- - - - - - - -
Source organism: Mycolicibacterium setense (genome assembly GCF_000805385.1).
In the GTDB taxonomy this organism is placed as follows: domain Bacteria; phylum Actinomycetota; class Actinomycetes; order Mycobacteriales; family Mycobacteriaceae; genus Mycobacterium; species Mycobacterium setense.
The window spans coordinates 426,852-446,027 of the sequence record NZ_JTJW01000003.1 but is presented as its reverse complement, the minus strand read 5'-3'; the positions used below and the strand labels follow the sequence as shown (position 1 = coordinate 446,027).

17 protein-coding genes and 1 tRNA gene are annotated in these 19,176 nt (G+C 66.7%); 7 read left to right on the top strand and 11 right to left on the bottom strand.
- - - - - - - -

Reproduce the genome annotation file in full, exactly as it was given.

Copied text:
Source organism: Mycolicibacterium setense (genome assembly GCF_000805385.1).
In the GTDB taxonomy this organism is placed as follows: domain Bacteria; phylum Actinomycetota; class Actinomycetes; order Mycobacteriales; family Mycobacteriaceae; genus Mycobacterium; species Mycobacterium setense.
The window spans coordinates 426,852-446,027 of the sequence record NZ_JTJW01000003.1 but is presented as its reverse complement, the minus strand read 5'-3'; the positions used below and the strand labels follow the sequence as shown (position 1 = coordinate 446,027).

17 protein-coding genes and 1 tRNA gene are annotated in these 19,176 nt (G+C 66.7%); 7 read left to right on the top strand and 11 right to left on the bottom strand.